Left-hander Darren Oliver's decision on whether to continue his career is more complicated than it might appear.
Oliver, 42, wants to play, but is not willing to return to the Toronto Blue Jays unless the team increases his salary from $3 million, according to major-league sources.
The reliever would rather retire than be away from his family for a salary that is well below market value, sources say.
Oliver's wife, Melissa, and sons, Brock, 12, and Maxwell, 10, live in the Dallas area. Oliver, who pitched for his hometown Texas Rangers from 1993 to '98, 2000 to '01 and 2010 to '11, would welcome a trade back to the Rangers, sources say.
As it stands, he would be taking a significant pay cut with the Blue Jays coming off the best season of his career. The Jays, according to sources, want Oliver back, but are over budget and unwilling to extend their payroll further.
Oliver agreed to a one-year, $4.5 million free-agent contract with the Jays last January, figuring that he likely would retire at the end of the season, sources say.
The deal was front-loaded at Oliver's request, and included a $3 million club option with a $500,000 buyout. But Oliver went on to produce a career-best 2.06 ERA in 56 2/3 innings, and the Jays exercised his option on Oct. 31.
Free-agent left-hander Jeremy Affeldt, by contrast, re-signed with the World Series champion San Francisco Giants in November for $18 million over three years.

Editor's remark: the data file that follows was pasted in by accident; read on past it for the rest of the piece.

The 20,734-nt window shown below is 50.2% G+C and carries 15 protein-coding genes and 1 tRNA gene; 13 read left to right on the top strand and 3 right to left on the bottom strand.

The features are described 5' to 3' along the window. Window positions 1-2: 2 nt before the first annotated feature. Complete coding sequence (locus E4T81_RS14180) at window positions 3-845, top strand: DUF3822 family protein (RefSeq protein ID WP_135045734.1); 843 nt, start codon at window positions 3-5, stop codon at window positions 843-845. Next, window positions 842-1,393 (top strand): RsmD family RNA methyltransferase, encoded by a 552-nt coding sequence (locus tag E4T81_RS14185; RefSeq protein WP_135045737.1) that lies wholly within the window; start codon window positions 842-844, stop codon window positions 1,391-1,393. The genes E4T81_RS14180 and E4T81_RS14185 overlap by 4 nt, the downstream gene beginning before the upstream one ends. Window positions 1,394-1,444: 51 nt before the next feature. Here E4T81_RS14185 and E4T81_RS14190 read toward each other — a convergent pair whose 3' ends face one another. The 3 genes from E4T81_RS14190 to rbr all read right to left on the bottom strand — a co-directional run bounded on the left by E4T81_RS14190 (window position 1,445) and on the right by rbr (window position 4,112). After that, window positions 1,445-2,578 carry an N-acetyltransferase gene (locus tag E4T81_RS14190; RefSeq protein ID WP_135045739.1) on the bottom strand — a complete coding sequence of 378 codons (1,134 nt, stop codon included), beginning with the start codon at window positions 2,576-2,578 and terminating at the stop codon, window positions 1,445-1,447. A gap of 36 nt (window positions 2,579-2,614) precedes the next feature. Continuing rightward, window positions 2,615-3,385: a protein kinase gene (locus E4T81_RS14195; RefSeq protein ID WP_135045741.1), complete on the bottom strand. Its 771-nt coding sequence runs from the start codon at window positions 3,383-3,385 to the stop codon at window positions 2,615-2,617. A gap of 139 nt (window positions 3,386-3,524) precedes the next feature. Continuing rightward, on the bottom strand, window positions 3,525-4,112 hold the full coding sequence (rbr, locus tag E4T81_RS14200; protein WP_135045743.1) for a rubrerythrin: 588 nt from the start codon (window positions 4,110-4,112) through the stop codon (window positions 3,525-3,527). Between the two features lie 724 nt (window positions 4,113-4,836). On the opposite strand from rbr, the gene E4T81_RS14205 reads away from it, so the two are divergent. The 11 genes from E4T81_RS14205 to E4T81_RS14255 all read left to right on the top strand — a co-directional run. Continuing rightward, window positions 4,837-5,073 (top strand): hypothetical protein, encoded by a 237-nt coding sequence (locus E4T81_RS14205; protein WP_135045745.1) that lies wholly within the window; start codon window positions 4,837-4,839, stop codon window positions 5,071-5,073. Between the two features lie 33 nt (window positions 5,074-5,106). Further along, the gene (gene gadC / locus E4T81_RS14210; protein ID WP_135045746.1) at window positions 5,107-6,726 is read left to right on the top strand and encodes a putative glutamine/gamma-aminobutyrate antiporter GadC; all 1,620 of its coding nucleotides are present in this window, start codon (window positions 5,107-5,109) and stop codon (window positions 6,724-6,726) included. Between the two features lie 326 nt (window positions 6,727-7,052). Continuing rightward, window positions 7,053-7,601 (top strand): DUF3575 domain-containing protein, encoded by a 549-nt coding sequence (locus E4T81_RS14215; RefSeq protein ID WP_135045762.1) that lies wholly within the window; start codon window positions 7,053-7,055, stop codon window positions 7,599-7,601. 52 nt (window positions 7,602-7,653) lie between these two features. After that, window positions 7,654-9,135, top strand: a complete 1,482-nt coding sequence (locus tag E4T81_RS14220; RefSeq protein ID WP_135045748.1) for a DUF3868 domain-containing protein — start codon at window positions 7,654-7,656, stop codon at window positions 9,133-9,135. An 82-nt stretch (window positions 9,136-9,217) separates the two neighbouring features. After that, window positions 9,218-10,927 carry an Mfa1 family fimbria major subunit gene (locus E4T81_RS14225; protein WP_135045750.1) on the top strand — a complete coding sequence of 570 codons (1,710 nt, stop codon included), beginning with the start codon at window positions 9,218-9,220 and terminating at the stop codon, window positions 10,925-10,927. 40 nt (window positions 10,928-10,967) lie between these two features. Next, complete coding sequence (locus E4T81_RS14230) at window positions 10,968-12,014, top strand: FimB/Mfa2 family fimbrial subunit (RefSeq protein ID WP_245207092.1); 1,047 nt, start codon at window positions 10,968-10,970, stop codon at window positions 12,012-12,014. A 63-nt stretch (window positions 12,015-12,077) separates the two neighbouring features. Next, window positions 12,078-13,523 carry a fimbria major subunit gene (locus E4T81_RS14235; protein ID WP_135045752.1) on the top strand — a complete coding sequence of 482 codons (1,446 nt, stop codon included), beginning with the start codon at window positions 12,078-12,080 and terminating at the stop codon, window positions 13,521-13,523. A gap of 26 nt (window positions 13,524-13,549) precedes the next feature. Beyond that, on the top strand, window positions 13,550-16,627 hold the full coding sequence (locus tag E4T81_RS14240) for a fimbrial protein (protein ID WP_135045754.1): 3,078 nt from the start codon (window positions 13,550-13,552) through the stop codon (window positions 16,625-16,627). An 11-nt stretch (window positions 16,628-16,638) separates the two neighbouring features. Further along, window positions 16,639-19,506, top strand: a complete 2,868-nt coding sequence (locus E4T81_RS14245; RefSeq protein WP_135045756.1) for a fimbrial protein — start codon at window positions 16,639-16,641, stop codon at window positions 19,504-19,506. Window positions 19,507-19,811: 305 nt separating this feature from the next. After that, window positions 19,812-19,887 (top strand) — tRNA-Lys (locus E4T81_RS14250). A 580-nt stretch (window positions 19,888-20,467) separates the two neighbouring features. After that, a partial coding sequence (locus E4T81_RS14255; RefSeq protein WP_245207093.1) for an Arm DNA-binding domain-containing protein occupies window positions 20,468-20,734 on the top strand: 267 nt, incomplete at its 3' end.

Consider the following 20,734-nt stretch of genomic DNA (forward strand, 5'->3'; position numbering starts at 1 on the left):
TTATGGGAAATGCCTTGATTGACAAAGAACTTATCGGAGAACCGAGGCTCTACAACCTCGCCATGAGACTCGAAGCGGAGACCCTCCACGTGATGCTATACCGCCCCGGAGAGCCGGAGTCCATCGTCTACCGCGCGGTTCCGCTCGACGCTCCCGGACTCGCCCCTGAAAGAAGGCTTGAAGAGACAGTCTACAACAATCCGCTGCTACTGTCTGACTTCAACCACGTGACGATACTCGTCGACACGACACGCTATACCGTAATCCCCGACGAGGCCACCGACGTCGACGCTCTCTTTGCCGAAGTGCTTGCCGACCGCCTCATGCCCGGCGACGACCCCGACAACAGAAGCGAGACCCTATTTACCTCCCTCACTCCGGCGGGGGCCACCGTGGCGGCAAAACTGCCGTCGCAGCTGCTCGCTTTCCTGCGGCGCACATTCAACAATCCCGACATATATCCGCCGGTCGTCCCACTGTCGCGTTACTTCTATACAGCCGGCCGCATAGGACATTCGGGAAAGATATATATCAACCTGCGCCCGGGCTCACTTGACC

Oliver, who has produced an ERA below 2.90 for five straight seasons and 60 or more appearances in five of the last six, has outperformed Affeldt.
The problem for the Jays, sources say, is that they have shot past their projected $105 million payroll, and do not want to go beyond their current $120 million. The team might need to cut in other areas simply to accommodate Oliver at $3 million, according to a source.
Oliver's perspective is that the Jays already have demonstrated an "all-in" approach by making their blockbuster with the Miami Marlins and another trade with the New York Mets for right-hander R.A. Dickey. Why not extend a little more, particularly for a pitcher who has given the team a strong clubhouse presence in addition to elite performance?
A trade to the Rangers represents a possible compromise, and Oliver likely would be more flexible in his financial requirements if he could be closer to home.
No deal appears close, however. Robbie Ross and Michael Kirkman are the Rangers' current left-handed relievers.
"Darren Oliver has been a friend of mine for 20 years and a client for 10," said Oliver's agent, Jeff Frye. "Whatever he decides to do is his decision. I'm behind him 100 percent."